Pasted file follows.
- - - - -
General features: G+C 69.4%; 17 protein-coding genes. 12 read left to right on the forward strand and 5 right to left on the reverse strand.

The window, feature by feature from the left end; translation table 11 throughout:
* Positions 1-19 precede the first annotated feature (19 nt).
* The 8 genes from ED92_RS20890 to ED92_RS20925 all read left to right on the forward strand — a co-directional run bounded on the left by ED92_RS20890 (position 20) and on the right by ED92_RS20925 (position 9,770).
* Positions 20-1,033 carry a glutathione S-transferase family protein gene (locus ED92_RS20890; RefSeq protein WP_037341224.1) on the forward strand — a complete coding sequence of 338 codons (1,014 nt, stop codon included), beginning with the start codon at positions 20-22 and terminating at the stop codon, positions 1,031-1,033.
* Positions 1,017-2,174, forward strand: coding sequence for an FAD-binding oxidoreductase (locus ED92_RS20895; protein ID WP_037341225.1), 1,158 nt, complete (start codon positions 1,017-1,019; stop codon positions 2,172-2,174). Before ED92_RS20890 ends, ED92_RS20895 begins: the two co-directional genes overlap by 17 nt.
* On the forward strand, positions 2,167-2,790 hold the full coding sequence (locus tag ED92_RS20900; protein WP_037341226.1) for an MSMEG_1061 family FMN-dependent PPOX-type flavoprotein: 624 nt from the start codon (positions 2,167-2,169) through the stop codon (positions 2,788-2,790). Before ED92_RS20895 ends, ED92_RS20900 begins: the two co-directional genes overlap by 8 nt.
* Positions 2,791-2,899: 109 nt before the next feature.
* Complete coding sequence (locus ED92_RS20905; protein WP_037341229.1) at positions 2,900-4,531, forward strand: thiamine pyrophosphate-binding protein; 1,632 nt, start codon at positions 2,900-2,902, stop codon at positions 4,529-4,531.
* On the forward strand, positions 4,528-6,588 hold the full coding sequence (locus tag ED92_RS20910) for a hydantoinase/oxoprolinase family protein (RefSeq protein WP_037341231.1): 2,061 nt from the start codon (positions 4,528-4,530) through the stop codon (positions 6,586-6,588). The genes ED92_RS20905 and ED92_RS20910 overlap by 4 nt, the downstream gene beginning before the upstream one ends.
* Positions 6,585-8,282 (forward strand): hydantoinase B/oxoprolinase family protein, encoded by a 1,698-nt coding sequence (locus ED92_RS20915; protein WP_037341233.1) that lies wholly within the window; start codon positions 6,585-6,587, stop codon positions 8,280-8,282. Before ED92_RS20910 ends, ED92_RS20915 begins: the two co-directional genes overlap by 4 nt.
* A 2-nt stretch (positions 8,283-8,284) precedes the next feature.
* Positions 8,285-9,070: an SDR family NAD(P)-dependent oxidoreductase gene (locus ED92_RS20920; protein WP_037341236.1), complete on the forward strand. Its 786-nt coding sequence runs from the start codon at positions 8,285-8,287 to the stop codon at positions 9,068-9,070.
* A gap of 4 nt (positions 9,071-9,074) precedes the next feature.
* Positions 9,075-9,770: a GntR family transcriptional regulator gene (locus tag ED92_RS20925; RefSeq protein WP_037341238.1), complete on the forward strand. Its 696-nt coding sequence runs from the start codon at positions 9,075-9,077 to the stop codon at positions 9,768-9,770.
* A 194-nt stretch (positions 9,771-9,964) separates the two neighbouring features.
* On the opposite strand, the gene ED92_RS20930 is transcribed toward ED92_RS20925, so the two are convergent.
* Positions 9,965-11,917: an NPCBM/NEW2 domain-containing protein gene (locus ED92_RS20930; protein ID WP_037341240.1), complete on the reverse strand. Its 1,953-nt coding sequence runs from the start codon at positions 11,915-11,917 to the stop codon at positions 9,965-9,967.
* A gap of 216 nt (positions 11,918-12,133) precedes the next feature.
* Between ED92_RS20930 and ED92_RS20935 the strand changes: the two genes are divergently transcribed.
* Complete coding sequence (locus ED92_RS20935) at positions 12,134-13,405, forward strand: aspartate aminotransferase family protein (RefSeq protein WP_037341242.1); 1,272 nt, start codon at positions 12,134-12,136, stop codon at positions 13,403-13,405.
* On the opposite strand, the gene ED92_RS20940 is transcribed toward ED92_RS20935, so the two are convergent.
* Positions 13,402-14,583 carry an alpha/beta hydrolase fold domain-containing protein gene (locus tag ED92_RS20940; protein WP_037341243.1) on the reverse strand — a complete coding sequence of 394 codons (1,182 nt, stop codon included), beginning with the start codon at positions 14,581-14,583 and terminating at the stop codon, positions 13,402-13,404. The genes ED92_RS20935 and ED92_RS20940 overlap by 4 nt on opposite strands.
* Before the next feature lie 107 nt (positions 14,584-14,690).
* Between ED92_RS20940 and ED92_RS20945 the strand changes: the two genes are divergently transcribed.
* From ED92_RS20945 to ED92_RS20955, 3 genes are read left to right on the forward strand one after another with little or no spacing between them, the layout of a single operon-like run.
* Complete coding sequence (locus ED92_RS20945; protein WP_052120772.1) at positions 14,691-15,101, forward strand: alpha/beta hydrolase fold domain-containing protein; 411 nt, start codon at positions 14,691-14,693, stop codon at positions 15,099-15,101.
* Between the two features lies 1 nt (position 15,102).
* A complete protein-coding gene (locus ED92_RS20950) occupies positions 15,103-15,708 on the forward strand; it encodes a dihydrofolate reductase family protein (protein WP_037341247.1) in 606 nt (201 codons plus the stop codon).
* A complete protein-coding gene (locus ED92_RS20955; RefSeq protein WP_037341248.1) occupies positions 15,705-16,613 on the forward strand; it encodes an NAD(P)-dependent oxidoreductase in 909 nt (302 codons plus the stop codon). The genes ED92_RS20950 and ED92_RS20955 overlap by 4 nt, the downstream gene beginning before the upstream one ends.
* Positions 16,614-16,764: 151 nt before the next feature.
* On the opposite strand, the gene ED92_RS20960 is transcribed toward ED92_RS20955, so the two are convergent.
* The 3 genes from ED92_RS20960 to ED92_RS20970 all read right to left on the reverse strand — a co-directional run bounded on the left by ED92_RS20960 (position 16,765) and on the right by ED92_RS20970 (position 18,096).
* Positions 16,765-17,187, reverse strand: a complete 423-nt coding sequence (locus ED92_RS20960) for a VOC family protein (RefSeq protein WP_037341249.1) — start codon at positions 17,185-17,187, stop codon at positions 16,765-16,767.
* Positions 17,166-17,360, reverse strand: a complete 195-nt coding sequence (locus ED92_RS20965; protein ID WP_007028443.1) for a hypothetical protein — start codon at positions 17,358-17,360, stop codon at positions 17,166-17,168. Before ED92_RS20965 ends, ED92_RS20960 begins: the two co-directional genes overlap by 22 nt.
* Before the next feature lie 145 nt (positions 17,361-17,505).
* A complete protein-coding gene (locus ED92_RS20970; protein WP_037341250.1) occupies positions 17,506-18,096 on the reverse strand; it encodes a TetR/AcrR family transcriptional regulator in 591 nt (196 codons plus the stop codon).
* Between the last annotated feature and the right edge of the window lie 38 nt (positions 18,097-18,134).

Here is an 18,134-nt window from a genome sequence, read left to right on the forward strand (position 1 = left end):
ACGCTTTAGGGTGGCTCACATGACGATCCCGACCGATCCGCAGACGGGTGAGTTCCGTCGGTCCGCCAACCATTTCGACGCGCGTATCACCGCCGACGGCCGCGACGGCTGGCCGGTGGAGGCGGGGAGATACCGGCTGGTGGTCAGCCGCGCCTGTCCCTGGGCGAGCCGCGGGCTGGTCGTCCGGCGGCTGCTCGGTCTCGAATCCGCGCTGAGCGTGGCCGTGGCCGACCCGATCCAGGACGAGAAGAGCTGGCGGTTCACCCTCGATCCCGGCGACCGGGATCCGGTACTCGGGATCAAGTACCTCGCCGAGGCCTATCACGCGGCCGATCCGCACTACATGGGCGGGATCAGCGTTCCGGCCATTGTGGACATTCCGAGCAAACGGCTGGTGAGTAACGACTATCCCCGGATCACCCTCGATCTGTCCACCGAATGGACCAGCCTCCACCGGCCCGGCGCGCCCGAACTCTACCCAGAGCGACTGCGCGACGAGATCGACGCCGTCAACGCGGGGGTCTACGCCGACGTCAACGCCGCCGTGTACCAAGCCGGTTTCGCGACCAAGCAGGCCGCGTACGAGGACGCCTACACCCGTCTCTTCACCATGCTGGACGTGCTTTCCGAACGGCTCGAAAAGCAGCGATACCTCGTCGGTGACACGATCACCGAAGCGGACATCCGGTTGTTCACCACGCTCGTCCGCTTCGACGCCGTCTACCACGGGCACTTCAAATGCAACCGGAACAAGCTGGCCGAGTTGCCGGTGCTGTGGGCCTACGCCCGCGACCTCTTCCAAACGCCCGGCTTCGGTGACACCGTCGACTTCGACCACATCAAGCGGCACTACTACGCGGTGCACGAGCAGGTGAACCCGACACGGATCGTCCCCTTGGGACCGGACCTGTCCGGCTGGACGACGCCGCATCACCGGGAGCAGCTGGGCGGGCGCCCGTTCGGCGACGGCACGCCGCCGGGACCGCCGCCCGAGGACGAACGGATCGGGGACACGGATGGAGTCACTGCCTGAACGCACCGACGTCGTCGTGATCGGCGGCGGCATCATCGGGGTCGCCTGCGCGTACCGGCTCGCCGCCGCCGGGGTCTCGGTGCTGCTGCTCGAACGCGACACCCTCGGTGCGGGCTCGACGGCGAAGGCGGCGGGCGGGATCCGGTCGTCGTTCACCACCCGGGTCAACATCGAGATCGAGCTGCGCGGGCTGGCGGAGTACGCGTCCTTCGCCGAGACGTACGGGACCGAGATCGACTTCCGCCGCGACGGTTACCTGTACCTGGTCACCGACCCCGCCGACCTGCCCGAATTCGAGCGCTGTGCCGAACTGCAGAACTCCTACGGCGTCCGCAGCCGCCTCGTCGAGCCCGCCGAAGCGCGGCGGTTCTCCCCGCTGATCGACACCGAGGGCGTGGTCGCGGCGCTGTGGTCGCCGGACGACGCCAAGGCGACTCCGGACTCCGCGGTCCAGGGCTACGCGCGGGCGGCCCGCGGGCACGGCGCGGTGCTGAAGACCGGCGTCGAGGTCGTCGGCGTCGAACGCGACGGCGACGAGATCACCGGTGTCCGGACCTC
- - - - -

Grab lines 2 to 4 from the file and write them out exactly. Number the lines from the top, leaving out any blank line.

The window, feature by feature from the left end; translation table 11 throughout:
* Positions 1-19 precede the first annotated feature (19 nt).
* The 8 genes from ED92_RS20890 to ED92_RS20925 all read left to right on the forward strand — a co-directional run bounded on the left by ED92_RS20890 (position 20) and on the right by ED92_RS20925 (position 9,770).